HRCP members and rights activists display the report during the press conference on Thursday. —Fahim Siddiqi / White Star
HRCP members and rights activists display the report during the press conference on Thursday. —Fahim Siddiqi / White Star

• Enforced disappearances, gross violations of human rights continued in 2023, says commission
• Report notes journalists faced restrictions, alarming increase of street crime in Karachi

KARACHI: The Human Rights Commission of Pakistan’s (HRCP) annual report on the State of Human Rights in 2023, launched at the Karachi Press Club on Thursday details the deteriorating law and order situation in Sindh, particularly the marked increase in street crime, about 11 per cent in Karachi, and kidnappings.

According to Qazi Khizar, the vice chairperson of the HRCP Sindh region, enforced disappearances of political workers, nationalists, lawyers and journalists continued unabated.

He spoke about the 2,299 cases of enforced disappearances that remained unresolved until the end of 2023.

During the year, in 4,413 cases, the victims returned home, in 994 cases, the victims were traced to internment centres, in 644 cases, the victims were traced to prisons and in 261 cases, the victims’ dead bodies were found. “As in previous years, HRCP believes that these numbers are vastly under-reported and holds the Commission of Inquiry on Enforced Disappearances, formed by the government in 2011, responsible for not holding perpetrators to account,” he said.

Violations of civic and fundamental rights continued to take place throughout the year.

During the May 9 riots, a number of public and private properties were damaged. In an excessive crackdown by the state, over 25 Pakistan Tehreek-i-Insaf (PTI) leaders, including the former Sindh governor, Imran Ismail, were arrested.

The rights of vulnerable groups in Sindh also took a hit as scores of Afghan refugees and migrants were arrested and deported following the federal caretaker government’s executive order to deport illegal foreigners.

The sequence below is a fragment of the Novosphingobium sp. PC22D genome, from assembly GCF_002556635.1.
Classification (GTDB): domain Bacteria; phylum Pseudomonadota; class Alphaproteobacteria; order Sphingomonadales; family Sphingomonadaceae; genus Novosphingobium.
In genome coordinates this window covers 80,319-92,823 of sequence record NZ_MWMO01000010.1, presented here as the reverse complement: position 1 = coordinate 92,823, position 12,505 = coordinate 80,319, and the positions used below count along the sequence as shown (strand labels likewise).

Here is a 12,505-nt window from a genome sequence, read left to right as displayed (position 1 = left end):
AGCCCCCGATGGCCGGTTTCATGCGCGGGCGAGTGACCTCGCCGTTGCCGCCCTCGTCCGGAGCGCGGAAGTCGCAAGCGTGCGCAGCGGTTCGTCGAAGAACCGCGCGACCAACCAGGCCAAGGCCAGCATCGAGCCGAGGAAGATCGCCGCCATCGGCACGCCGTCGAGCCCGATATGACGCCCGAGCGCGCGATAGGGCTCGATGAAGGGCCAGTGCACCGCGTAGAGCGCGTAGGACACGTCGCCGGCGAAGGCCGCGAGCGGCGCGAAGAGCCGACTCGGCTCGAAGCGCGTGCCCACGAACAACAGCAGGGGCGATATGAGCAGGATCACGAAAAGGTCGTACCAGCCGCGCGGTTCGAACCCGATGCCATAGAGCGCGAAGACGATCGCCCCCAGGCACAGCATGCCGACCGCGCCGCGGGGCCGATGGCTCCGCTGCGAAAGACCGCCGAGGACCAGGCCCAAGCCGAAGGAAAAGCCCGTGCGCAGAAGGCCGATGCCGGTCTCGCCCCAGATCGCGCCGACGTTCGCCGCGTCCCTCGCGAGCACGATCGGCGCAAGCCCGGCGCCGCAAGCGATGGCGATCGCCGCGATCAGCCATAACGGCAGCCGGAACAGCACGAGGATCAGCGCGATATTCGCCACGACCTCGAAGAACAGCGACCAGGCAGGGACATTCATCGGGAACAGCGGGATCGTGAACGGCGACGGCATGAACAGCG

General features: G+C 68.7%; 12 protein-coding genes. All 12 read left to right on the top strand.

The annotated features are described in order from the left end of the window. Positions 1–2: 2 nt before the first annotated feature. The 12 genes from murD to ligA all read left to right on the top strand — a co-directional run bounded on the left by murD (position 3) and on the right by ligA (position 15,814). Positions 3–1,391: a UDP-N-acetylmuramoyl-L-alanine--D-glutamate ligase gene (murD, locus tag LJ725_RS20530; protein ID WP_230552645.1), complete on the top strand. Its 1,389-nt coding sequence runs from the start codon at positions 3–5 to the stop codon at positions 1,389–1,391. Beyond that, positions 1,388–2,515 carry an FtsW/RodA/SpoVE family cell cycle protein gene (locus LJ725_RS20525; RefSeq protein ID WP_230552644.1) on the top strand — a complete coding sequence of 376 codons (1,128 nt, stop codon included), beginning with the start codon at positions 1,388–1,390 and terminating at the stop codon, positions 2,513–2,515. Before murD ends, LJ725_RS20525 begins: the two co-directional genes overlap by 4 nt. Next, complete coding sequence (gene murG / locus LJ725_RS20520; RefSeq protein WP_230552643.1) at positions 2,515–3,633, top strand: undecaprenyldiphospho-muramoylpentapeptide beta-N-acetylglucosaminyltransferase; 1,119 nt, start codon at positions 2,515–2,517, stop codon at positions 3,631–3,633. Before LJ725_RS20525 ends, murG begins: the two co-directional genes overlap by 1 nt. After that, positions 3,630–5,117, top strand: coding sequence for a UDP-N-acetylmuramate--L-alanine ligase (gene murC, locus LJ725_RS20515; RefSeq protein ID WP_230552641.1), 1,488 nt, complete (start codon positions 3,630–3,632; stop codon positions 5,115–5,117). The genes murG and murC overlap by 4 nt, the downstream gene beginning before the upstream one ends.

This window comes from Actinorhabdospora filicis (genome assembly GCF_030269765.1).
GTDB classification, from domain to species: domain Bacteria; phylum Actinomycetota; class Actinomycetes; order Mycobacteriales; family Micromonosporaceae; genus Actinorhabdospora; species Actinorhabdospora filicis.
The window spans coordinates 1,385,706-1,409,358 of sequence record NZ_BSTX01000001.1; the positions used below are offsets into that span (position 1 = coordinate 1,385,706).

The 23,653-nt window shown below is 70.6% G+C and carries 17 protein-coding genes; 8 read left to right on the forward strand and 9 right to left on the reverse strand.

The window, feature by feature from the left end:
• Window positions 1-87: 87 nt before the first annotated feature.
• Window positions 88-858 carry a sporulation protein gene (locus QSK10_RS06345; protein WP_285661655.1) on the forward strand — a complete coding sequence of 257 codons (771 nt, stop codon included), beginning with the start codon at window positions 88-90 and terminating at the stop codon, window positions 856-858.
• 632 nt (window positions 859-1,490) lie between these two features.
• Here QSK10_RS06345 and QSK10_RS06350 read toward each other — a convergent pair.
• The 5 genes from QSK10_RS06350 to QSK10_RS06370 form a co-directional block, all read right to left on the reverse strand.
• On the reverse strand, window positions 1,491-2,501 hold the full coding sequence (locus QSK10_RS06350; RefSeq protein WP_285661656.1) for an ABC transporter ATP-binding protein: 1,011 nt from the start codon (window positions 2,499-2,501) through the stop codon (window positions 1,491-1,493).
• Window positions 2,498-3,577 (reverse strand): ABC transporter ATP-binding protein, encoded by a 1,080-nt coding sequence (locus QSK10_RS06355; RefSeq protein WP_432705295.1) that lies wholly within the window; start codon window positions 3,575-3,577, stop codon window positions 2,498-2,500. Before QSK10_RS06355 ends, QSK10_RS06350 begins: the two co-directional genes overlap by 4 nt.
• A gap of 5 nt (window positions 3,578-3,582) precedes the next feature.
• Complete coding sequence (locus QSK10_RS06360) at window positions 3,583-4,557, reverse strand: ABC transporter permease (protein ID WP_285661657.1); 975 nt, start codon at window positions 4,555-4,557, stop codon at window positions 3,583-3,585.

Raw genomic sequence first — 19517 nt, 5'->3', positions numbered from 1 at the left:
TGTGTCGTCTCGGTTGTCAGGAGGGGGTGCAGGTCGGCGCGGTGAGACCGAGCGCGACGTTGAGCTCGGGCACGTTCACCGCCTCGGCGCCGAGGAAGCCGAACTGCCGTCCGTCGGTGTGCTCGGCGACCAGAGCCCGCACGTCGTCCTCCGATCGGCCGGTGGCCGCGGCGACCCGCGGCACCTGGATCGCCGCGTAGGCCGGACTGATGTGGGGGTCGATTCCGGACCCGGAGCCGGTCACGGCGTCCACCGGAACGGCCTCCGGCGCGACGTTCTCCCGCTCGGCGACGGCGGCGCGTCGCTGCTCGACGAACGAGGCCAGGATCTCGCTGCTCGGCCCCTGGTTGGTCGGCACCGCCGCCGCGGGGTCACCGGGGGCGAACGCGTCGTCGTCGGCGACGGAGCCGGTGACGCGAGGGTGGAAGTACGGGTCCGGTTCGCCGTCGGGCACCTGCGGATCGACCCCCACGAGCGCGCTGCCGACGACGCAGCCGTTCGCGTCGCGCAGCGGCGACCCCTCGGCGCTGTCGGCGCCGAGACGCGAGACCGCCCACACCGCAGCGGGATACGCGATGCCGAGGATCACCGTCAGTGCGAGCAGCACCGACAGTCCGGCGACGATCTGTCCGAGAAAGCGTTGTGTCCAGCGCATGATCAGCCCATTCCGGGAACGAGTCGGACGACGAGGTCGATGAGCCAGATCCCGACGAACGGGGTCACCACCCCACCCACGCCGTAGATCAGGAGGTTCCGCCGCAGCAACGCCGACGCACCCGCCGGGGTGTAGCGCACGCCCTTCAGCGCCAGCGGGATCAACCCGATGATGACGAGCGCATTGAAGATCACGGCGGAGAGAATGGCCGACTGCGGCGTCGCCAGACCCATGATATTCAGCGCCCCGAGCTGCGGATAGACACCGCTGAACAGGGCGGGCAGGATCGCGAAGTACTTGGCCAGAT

Violence against women and children remained a persistent issue with at least 546 cases of child abuse reported in Sindh during the year.

Speaking on the occasion, senior educationist and teacher of journalism, Dr Tauseef Ahmad Khan, pointed out that the space for civilians seemed to be shrinking because new restrictions were imposed on media freedom.

“Pemra stopped the media from coverage of the PTI, anchor persons like Imran Riaz Khan went missing. Three other journalists also went missing in Sindh. Nasrullah Gadani, before he was killed this year, was also arrested last year. And the media is pressured to not publish news about missing journalists. Social activists were and are also targeted. For 15 times last year there was also no Internet, which is also a violation of human rights as it blocks information,” he said.

Saeed Baloch, secretary general of the Pakistan Fisherfolk Forum, pointed towards climate change and frequent flooding that takes place in Sindh. “The government must look into reducing carbon dioxide emissions. Karachi emits the most carbon dioxide in the country leading to chest diseases and sinus trouble, and it is all due to air pollution,” he said.

Riaz Ahmed Shaikh, dean of social sciences and education at Szabist, said that in all of South Asia, Pakistan has the most private education students. “And 42 per cent of students in Sindh attend private schools. It shows that people don’t have faith in government schools,” he said.

“Sindh was worst hit by the 2022 floods. Many schools were affected due to that. Why is state money not being spent on education? There is no data on how many schools are back to normal and how many closed. Meanwhile, there is state level denial about education as children are working or begging on the streets,” he said.

Sadia Baloch pointed out the many cases of blasphemy in Sindh. “There were 41 people, including two women, accused of blasphemy in Sindh last year. Two places of worship, one Hindu and the other Ahmadiyya, were attacked while the police who were nearby did nothing,” she said.

“In Kashmore, a temple was attacked by rocket launchers. There is too much enforced migration of the Hindu community and lots of kidnappings too. The alarming situation needs to be questioned,” she added.

In terms of labour rights, Zehra Khan, of the Home-Based Women Workers Federation, said that the workers’ minimum wage had been wrongly calculated at Rs32,000. “The living wage in these times of inflation is Rs74,000. Besides, workers’ safety is at risk and unemployment is also on the rise,” she said, adding that the HRCP report mentions all their issues, too, and serves as a charge sheet against the government.

Mahnaz Rahman of the Aurat Foundation while pointing out the problems faced by women regarding health and family planning, also pointed to some positive things such as the Pink Bus service started by the government of Sindh that has helped women feel safe while commuting and mentioned Rana Ansar, who was made first-ever woman leader of opposition in the Sindh Assembly.

Published in Dawn, June 14th, 2024

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